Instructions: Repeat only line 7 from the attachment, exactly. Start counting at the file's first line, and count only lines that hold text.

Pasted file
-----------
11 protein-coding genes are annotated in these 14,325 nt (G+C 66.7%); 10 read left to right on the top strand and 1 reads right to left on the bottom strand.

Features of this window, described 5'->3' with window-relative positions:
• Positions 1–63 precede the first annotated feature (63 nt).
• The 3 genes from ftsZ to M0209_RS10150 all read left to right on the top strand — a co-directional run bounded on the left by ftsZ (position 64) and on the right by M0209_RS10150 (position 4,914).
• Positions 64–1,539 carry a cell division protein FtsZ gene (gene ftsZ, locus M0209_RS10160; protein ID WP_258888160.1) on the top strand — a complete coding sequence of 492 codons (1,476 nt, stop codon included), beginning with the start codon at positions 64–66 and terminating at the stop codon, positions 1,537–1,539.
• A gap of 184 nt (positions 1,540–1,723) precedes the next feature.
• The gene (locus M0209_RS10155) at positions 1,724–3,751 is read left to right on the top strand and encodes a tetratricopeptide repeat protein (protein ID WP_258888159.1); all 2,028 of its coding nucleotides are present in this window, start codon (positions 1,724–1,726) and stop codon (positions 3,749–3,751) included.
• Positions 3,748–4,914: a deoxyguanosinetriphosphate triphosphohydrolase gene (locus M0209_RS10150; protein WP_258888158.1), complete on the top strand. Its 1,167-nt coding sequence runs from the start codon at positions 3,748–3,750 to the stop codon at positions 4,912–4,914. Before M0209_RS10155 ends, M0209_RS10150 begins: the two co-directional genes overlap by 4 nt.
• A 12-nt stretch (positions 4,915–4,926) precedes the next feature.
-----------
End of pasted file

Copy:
• The gene (locus M0209_RS10155) at positions 1,724–3,751 is read left to right on the top strand and encodes a tetratricopeptide repeat protein (protein ID WP_258888159.1); all 2,028 of its coding nucleotides are present in this window, start codon (positions 1,724–1,726) and stop codon (positions 3,749–3,751) included.